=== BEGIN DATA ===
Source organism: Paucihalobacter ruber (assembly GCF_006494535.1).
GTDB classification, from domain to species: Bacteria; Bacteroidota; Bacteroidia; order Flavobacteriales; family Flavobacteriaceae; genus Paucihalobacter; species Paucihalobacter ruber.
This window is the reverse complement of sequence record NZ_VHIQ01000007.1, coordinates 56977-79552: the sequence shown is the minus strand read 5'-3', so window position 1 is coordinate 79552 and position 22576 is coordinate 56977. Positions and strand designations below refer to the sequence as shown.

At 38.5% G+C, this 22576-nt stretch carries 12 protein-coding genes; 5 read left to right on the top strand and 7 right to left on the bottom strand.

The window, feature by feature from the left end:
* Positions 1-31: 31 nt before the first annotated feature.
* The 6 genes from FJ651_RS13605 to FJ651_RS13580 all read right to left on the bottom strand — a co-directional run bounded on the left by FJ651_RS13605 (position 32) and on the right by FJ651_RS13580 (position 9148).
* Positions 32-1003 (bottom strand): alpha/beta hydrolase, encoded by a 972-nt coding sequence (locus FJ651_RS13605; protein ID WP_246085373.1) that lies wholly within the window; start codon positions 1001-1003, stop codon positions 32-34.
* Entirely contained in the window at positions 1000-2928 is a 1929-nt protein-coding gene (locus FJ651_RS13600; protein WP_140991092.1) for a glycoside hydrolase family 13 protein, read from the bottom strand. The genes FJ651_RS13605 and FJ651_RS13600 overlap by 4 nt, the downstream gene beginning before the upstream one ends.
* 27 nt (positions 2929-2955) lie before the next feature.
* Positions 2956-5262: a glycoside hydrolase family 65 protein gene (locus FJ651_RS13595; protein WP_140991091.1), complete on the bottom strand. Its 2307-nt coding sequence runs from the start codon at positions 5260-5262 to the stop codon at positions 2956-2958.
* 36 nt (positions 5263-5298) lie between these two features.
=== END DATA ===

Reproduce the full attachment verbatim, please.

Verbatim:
Source organism: Paucihalobacter ruber (assembly GCF_006494535.1).
GTDB classification, from domain to species: Bacteria; Bacteroidota; Bacteroidia; order Flavobacteriales; family Flavobacteriaceae; genus Paucihalobacter; species Paucihalobacter ruber.
This window is the reverse complement of sequence record NZ_VHIQ01000007.1, coordinates 56977-79552: the sequence shown is the minus strand read 5'-3', so window position 1 is coordinate 79552 and position 22576 is coordinate 56977. Positions and strand designations below refer to the sequence as shown.

At 38.5% G+C, this 22576-nt stretch carries 12 protein-coding genes; 5 read left to right on the top strand and 7 right to left on the bottom strand.

The window, feature by feature from the left end:
* Positions 1-31: 31 nt before the first annotated feature.
* The 6 genes from FJ651_RS13605 to FJ651_RS13580 all read right to left on the bottom strand — a co-directional run bounded on the left by FJ651_RS13605 (position 32) and on the right by FJ651_RS13580 (position 9148).
* Positions 32-1003 (bottom strand): alpha/beta hydrolase, encoded by a 972-nt coding sequence (locus FJ651_RS13605; protein ID WP_246085373.1) that lies wholly within the window; start codon positions 1001-1003, stop codon positions 32-34.
* Entirely contained in the window at positions 1000-2928 is a 1929-nt protein-coding gene (locus FJ651_RS13600; protein WP_140991092.1) for a glycoside hydrolase family 13 protein, read from the bottom strand. The genes FJ651_RS13605 and FJ651_RS13600 overlap by 4 nt, the downstream gene beginning before the upstream one ends.
* 27 nt (positions 2929-2955) lie before the next feature.
* Positions 2956-5262: a glycoside hydrolase family 65 protein gene (locus FJ651_RS13595; protein WP_140991091.1), complete on the bottom strand. Its 2307-nt coding sequence runs from the start codon at positions 5260-5262 to the stop codon at positions 2956-2958.
* 36 nt (positions 5263-5298) lie between these two features.